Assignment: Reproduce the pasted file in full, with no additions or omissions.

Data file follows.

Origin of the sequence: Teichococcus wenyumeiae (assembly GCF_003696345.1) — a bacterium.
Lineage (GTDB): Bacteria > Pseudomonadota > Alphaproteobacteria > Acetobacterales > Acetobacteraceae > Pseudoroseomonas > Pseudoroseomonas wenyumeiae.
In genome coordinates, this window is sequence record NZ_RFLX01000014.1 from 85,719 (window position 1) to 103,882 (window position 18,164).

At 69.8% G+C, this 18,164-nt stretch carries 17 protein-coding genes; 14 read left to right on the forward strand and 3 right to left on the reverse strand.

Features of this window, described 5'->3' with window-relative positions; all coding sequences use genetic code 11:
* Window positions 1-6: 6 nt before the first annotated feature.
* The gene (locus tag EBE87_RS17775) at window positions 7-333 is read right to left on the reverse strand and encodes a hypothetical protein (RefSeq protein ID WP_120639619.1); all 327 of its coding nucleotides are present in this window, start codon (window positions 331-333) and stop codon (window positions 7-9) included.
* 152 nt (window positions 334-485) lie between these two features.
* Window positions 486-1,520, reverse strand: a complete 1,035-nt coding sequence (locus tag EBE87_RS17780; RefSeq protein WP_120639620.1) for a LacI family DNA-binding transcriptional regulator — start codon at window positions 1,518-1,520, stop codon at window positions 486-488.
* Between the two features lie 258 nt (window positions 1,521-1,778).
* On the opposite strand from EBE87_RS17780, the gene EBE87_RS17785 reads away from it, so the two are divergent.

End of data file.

Origin of the sequence: Teichococcus wenyumeiae (assembly GCF_003696345.1) — a bacterium.
Lineage (GTDB): Bacteria > Pseudomonadota > Alphaproteobacteria > Acetobacterales > Acetobacteraceae > Pseudoroseomonas > Pseudoroseomonas wenyumeiae.
In genome coordinates, this window is sequence record NZ_RFLX01000014.1 from 85,719 (window position 1) to 103,882 (window position 18,164).

At 69.8% G+C, this 18,164-nt stretch carries 17 protein-coding genes; 14 read left to right on the forward strand and 3 right to left on the reverse strand.

Features of this window, described 5'->3' with window-relative positions; all coding sequences use genetic code 11:
* Window positions 1-6: 6 nt before the first annotated feature.
* The gene (locus tag EBE87_RS17775) at window positions 7-333 is read right to left on the reverse strand and encodes a hypothetical protein (RefSeq protein ID WP_120639619.1); all 327 of its coding nucleotides are present in this window, start codon (window positions 331-333) and stop codon (window positions 7-9) included.
* 152 nt (window positions 334-485) lie between these two features.
* Window positions 486-1,520, reverse strand: a complete 1,035-nt coding sequence (locus tag EBE87_RS17780; RefSeq protein WP_120639620.1) for a LacI family DNA-binding transcriptional regulator — start codon at window positions 1,518-1,520, stop codon at window positions 486-488.
* Between the two features lie 258 nt (window positions 1,521-1,778).
* On the opposite strand from EBE87_RS17780, the gene EBE87_RS17785 reads away from it, so the two are divergent.